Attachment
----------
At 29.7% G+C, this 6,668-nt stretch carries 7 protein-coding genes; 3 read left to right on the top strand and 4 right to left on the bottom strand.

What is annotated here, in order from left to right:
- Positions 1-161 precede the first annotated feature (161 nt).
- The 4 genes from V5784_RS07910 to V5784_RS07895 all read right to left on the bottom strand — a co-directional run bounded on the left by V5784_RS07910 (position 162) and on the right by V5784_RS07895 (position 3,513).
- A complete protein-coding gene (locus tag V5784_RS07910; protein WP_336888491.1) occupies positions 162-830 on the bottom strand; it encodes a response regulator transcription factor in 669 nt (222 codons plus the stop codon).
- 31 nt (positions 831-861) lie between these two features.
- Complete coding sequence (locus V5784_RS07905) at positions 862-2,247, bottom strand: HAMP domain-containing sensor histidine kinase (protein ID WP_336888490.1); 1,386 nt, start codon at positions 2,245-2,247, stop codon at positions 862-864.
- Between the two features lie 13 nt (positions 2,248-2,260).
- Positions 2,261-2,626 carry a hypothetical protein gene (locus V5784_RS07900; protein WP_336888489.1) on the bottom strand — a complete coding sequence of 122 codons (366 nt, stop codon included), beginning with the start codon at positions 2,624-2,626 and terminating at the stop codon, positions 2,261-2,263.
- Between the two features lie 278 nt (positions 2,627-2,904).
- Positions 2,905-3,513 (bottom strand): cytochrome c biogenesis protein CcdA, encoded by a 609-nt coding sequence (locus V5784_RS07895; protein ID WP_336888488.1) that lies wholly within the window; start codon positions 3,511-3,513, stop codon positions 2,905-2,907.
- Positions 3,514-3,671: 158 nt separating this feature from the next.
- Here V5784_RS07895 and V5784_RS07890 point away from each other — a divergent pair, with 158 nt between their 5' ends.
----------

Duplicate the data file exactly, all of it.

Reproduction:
At 29.7% G+C, this 6,668-nt stretch carries 7 protein-coding genes; 3 read left to right on the top strand and 4 right to left on the bottom strand.

What is annotated here, in order from left to right:
- Positions 1-161 precede the first annotated feature (161 nt).
- The 4 genes from V5784_RS07910 to V5784_RS07895 all read right to left on the bottom strand — a co-directional run bounded on the left by V5784_RS07910 (position 162) and on the right by V5784_RS07895 (position 3,513).
- A complete protein-coding gene (locus tag V5784_RS07910; protein WP_336888491.1) occupies positions 162-830 on the bottom strand; it encodes a response regulator transcription factor in 669 nt (222 codons plus the stop codon).
- 31 nt (positions 831-861) lie between these two features.
- Complete coding sequence (locus V5784_RS07905) at positions 862-2,247, bottom strand: HAMP domain-containing sensor histidine kinase (protein ID WP_336888490.1); 1,386 nt, start codon at positions 2,245-2,247, stop codon at positions 862-864.
- Between the two features lie 13 nt (positions 2,248-2,260).
- Positions 2,261-2,626 carry a hypothetical protein gene (locus V5784_RS07900; protein WP_336888489.1) on the bottom strand — a complete coding sequence of 122 codons (366 nt, stop codon included), beginning with the start codon at positions 2,624-2,626 and terminating at the stop codon, positions 2,261-2,263.
- Between the two features lie 278 nt (positions 2,627-2,904).
- Positions 2,905-3,513 (bottom strand): cytochrome c biogenesis protein CcdA, encoded by a 609-nt coding sequence (locus V5784_RS07895; protein ID WP_336888488.1) that lies wholly within the window; start codon positions 3,511-3,513, stop codon positions 2,905-2,907.
- Positions 3,514-3,671: 158 nt separating this feature from the next.
- Here V5784_RS07895 and V5784_RS07890 point away from each other — a divergent pair, with 158 nt between their 5' ends.